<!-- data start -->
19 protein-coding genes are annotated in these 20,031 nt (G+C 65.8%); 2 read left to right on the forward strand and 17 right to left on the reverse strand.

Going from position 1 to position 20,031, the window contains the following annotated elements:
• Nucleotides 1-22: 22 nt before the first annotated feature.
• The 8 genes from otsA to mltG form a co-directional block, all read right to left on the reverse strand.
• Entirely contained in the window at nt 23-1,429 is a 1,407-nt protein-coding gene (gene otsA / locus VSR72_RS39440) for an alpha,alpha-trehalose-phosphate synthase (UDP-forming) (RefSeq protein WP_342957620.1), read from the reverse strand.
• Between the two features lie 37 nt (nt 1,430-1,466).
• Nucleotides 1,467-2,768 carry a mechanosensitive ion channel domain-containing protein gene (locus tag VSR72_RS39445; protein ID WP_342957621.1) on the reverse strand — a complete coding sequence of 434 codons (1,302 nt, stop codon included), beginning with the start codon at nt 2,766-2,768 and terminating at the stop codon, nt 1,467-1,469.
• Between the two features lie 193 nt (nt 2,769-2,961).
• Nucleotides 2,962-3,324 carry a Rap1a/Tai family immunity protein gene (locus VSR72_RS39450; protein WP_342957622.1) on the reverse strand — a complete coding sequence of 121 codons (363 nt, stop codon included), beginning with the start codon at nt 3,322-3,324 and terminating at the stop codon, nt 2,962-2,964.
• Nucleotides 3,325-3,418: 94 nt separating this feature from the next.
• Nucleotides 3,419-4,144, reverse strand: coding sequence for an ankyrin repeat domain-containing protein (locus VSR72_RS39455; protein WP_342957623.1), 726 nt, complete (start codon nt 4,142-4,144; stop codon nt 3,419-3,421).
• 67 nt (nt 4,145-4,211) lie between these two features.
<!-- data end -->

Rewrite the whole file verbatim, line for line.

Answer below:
19 protein-coding genes are annotated in these 20,031 nt (G+C 65.8%); 2 read left to right on the forward strand and 17 right to left on the reverse strand.

Going from position 1 to position 20,031, the window contains the following annotated elements:
• Nucleotides 1-22: 22 nt before the first annotated feature.
• The 8 genes from otsA to mltG form a co-directional block, all read right to left on the reverse strand.
• Entirely contained in the window at nt 23-1,429 is a 1,407-nt protein-coding gene (gene otsA / locus VSR72_RS39440) for an alpha,alpha-trehalose-phosphate synthase (UDP-forming) (RefSeq protein WP_342957620.1), read from the reverse strand.
• Between the two features lie 37 nt (nt 1,430-1,466).
• Nucleotides 1,467-2,768 carry a mechanosensitive ion channel domain-containing protein gene (locus tag VSR72_RS39445; protein ID WP_342957621.1) on the reverse strand — a complete coding sequence of 434 codons (1,302 nt, stop codon included), beginning with the start codon at nt 2,766-2,768 and terminating at the stop codon, nt 1,467-1,469.
• Between the two features lie 193 nt (nt 2,769-2,961).
• Nucleotides 2,962-3,324 carry a Rap1a/Tai family immunity protein gene (locus VSR72_RS39450; protein WP_342957622.1) on the reverse strand — a complete coding sequence of 121 codons (363 nt, stop codon included), beginning with the start codon at nt 3,322-3,324 and terminating at the stop codon, nt 2,962-2,964.
• Nucleotides 3,325-3,418: 94 nt separating this feature from the next.
• Nucleotides 3,419-4,144, reverse strand: coding sequence for an ankyrin repeat domain-containing protein (locus VSR72_RS39455; protein WP_342957623.1), 726 nt, complete (start codon nt 4,142-4,144; stop codon nt 3,419-3,421).
• 67 nt (nt 4,145-4,211) lie between these two features.